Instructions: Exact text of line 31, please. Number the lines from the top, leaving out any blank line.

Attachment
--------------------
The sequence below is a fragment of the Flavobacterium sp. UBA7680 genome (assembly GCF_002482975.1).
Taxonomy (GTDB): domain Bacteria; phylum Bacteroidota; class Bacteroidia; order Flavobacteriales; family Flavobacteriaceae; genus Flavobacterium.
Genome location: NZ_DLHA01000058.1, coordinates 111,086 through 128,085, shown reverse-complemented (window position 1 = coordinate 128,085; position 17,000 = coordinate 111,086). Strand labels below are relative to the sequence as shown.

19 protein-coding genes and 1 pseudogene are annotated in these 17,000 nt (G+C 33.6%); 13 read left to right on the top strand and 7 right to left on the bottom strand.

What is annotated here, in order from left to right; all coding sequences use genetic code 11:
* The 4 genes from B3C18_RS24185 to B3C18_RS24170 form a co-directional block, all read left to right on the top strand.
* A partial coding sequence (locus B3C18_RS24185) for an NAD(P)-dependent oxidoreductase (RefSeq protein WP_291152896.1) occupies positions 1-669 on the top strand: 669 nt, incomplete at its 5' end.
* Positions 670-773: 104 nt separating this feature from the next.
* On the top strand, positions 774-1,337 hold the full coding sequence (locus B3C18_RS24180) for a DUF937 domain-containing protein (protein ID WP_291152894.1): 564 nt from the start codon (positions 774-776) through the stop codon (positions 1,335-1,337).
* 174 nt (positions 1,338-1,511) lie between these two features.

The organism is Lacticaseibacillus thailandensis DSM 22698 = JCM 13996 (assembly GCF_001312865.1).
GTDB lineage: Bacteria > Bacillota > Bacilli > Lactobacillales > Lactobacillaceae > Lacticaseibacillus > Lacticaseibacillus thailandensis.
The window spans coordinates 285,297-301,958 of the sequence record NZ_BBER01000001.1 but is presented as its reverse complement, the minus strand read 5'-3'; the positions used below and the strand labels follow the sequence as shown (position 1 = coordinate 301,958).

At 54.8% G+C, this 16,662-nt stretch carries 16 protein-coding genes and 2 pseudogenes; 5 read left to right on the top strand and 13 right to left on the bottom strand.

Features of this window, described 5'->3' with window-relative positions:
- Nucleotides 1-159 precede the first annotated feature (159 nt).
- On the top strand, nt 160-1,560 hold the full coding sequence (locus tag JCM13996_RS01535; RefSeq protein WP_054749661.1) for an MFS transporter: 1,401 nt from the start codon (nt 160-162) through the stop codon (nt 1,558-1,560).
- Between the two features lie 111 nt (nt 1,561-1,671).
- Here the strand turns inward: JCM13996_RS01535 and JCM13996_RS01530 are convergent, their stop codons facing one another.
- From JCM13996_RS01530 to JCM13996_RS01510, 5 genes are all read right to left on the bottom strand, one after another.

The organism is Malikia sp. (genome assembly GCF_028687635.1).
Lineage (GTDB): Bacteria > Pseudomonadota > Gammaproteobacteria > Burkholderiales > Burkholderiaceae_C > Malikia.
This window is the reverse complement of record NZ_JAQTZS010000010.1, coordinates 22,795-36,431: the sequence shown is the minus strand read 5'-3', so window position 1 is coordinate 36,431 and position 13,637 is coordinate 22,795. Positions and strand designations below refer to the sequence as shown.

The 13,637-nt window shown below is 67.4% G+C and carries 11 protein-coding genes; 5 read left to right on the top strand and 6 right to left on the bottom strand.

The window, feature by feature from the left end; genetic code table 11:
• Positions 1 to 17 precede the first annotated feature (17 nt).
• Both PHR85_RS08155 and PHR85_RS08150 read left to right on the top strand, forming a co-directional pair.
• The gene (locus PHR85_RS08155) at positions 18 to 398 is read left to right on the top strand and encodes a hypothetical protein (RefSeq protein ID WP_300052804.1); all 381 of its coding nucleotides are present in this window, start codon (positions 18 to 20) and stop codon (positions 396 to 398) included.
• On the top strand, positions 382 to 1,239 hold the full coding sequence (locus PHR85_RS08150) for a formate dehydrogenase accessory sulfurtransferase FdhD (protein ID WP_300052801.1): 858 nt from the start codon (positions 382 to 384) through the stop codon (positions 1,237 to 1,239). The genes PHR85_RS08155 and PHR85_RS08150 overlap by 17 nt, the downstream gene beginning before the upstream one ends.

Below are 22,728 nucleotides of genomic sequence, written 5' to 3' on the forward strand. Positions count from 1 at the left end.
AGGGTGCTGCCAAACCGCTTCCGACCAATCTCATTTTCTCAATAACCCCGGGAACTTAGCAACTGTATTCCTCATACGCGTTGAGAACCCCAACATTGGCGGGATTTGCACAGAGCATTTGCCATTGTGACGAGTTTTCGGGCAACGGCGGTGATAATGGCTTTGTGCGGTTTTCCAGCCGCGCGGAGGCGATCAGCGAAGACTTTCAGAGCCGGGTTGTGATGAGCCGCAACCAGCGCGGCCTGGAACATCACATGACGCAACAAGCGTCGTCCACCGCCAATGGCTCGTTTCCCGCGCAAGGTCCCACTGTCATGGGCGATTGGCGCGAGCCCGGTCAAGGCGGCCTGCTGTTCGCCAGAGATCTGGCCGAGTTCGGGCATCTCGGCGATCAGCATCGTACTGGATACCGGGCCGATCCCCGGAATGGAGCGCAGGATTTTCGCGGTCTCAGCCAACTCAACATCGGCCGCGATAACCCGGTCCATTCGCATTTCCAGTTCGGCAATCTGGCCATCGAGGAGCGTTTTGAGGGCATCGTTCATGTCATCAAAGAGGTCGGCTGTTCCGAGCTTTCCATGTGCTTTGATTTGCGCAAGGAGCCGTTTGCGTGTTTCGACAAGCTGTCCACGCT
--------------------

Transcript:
AGGGTGCTGCCAAACCGCTTCCGACCAATCTCATTTTCTCAATAACCCCGGGAACTTAGCAACTGTATTCCTCATACGCGTTGAGAACCCCAACATTGGCGGGATTTGCACAGAGCATTTGCCATTGTGACGAGTTTTCGGGCAACGGCGGTGATAATGGCTTTGTGCGGTTTTCCAGCCGCGCGGAGGCGATCAGCGAAGACTTTCAGAGCCGGGTTGTGATGAGCCGCAACCAGCGCGGCCTGGAACATCACATGACGCAACAAGCGTCGTCCACCGCCAATGGCTCGTTTCCCGCGCAAGGTCCCACTGTCATGGGCGATTGGCGCGAGCCCGGTCAAGGCGGCCTGCTGTTCGCCAGAGATCTGGCCGAGTTCGGGCATCTCGGCGATCAGCATCGTACTGGATACCGGGCCGATCCCCGGAATGGAGCGCAGGATTTTCGCGGTCTCAGCCAACTCAACATCGGCCGCGATAACCCGGTCCATTCGCATTTCCAGTTCGGCAATCTGGCCATCGAGGAGCGTTTTGAGGGCATCGTTCATGTCATCAAAGAGGTCGGCTGTTCCGAGCTTTCCATGTGCTTTGATTTGCGCAAGGAGCCGTTTGCGTGTTTCGACAAGCTGTCCACGCT